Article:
The efficiency of constructed floating wetlands (CFWs) in their ability to remove agrochemicals (nutrients and pesticides) is here investigated in a series of pilot-scale systems. Four experimental CFWs were designed and constructed; three of them were planted with the aquatic plant species Lemna minor, Azolla pinnata and Eichhornia crassipes. The fourth did not contain any plants and was used as the control. The aim of the study was to evaluate the efficiency of CFW containing aquatic macrophytes in the reduction of pesticides and nutrients, under field conditions. The CFWs operated continuously from May 2021 to September 2021, and their removal efficiencies of nitrogen and phosphorus ions, and five commonly used pesticides were examined. The CFW systems were fed daily with agricultural wastewater which was prepared by mixing a fertilizer and predetermined doses of pesticides. The hydraulic residence time was kept at 14 days. Samples were collected on a weekly basis from both the influent and the effluent of each experimental tank, and were subsequently analyzed in the laboratory. HPLC-DAD and Ion Chromatography were implemented for sample analysis following a very simple sample preparation. Reductions for nutrient ranged from no reduction to 100% removal, whereas for pesticides these varied from no reduction to 98.8% removal, indicating that these systems can be used as efficient and low-cost pollution control technologies for agrochemical wastewater treatment. Significant reduction for certain pesticides was also observed in the algae control tank, thus, proving the efficiency of algae in organic pollution reduction, and recognizing the limitations of aquatic plant use in decontamination.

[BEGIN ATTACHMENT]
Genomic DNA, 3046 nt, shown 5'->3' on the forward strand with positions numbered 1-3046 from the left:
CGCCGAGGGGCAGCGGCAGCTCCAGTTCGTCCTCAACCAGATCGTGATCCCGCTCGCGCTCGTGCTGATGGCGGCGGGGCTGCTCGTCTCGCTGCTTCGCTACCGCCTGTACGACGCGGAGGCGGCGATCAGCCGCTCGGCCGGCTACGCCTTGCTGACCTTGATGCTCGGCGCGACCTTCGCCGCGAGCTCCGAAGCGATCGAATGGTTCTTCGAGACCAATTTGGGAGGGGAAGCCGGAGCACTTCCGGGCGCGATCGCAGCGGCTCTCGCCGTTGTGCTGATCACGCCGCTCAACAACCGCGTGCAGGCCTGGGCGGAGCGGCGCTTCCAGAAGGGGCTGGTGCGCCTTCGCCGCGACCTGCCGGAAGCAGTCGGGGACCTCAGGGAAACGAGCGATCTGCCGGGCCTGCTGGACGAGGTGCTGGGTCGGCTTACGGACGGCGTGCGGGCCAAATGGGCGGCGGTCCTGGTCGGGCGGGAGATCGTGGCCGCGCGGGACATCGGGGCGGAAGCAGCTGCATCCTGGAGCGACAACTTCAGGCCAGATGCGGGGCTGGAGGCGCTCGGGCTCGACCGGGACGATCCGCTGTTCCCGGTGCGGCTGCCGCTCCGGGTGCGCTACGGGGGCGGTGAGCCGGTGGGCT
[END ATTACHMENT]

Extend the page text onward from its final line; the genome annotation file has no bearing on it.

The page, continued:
Keywords: agricultural wastewater treatment; constructed floating wetlands; nitrogen; pesticides; phosphorus; removal.